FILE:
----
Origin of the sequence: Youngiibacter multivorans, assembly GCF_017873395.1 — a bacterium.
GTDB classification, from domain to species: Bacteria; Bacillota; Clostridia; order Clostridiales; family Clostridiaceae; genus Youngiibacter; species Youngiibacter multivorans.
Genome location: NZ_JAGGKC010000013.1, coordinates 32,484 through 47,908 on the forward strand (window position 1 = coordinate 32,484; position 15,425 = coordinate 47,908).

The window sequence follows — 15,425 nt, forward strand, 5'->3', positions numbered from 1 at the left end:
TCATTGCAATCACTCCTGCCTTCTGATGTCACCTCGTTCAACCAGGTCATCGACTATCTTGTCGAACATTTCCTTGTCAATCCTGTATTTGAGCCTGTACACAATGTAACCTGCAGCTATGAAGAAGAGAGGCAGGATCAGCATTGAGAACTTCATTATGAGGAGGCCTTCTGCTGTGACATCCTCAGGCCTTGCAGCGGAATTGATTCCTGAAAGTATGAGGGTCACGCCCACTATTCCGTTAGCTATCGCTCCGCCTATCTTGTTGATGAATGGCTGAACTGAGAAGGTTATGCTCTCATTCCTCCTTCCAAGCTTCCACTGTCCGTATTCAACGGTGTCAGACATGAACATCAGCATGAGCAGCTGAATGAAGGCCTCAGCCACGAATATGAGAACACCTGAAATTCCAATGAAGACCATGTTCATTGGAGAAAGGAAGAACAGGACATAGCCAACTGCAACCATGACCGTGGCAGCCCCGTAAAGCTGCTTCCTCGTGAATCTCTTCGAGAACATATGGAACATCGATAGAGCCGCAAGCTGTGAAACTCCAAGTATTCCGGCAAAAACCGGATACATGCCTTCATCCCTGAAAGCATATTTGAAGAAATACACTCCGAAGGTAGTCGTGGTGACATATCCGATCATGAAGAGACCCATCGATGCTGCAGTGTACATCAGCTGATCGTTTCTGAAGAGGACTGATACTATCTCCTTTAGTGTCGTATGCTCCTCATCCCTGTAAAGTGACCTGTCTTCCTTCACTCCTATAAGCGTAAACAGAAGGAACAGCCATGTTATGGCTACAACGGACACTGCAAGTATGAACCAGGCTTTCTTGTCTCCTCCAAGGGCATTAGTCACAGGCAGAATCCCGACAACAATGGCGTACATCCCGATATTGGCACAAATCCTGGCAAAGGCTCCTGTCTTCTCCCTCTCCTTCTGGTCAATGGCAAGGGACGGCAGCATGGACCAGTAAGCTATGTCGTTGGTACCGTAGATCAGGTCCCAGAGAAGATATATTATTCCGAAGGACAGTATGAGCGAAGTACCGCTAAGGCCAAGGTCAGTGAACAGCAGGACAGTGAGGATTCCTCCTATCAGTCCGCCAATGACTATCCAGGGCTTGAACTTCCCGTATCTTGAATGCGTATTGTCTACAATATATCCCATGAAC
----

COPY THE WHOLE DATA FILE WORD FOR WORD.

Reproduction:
Origin of the sequence: Youngiibacter multivorans, assembly GCF_017873395.1 — a bacterium.
GTDB classification, from domain to species: Bacteria; Bacillota; Clostridia; order Clostridiales; family Clostridiaceae; genus Youngiibacter; species Youngiibacter multivorans.
Genome location: NZ_JAGGKC010000013.1, coordinates 32,484 through 47,908 on the forward strand (window position 1 = coordinate 32,484; position 15,425 = coordinate 47,908).

The window sequence follows — 15,425 nt, forward strand, 5'->3', positions numbered from 1 at the left end:
TCATTGCAATCACTCCTGCCTTCTGATGTCACCTCGTTCAACCAGGTCATCGACTATCTTGTCGAACATTTCCTTGTCAATCCTGTATTTGAGCCTGTACACAATGTAACCTGCAGCTATGAAGAAGAGAGGCAGGATCAGCATTGAGAACTTCATTATGAGGAGGCCTTCTGCTGTGACATCCTCAGGCCTTGCAGCGGAATTGATTCCTGAAAGTATGAGGGTCACGCCCACTATTCCGTTAGCTATCGCTCCGCCTATCTTGTTGATGAATGGCTGAACTGAGAAGGTTATGCTCTCATTCCTCCTTCCAAGCTTCCACTGTCCGTATTCAACGGTGTCAGACATGAACATCAGCATGAGCAGCTGAATGAAGGCCTCAGCCACGAATATGAGAACACCTGAAATTCCAATGAAGACCATGTTCATTGGAGAAAGGAAGAACAGGACATAGCCAACTGCAACCATGACCGTGGCAGCCCCGTAAAGCTGCTTCCTCGTGAATCTCTTCGAGAACATATGGAACATCGATAGAGCCGCAAGCTGTGAAACTCCAAGTATTCCGGCAAAAACCGGATACATGCCTTCATCCCTGAAAGCATATTTGAAGAAATACACTCCGAAGGTAGTCGTGGTGACATATCCGATCATGAAGAGACCCATCGATGCTGCAGTGTACATCAGCTGATCGTTTCTGAAGAGGACTGATACTATCTCCTTTAGTGTCGTATGCTCCTCATCCCTGTAAAGTGACCTGTCTTCCTTCACTCCTATAAGCGTAAACAGAAGGAACAGCCATGTTATGGCTACAACGGACACTGCAAGTATGAACCAGGCTTTCTTGTCTCCTCCAAGGGCATTAGTCACAGGCAGAATCCCGACAACAATGGCGTACATCCCGATATTGGCACAAATCCTGGCAAAGGCTCCTGTCTTCTCCCTCTCCTTCTGGTCAATGGCAAGGGACGGCAGCATGGACCAGTAAGCTATGTCGTTGGTACCGTAGATCAGGTCCCAGAGAAGATATATTATTCCGAAGGACAGTATGAGCGAAGTACCGCTAAGGCCAAGGTCAGTGAACAGCAGGACAGTGAGGATTCCTCCTATCAGTCCGCCAATGACTATCCAGGGCTTGAACTTCCCGTATCTTGAATGCGTATTGTCTACAATATATCCCATGAAC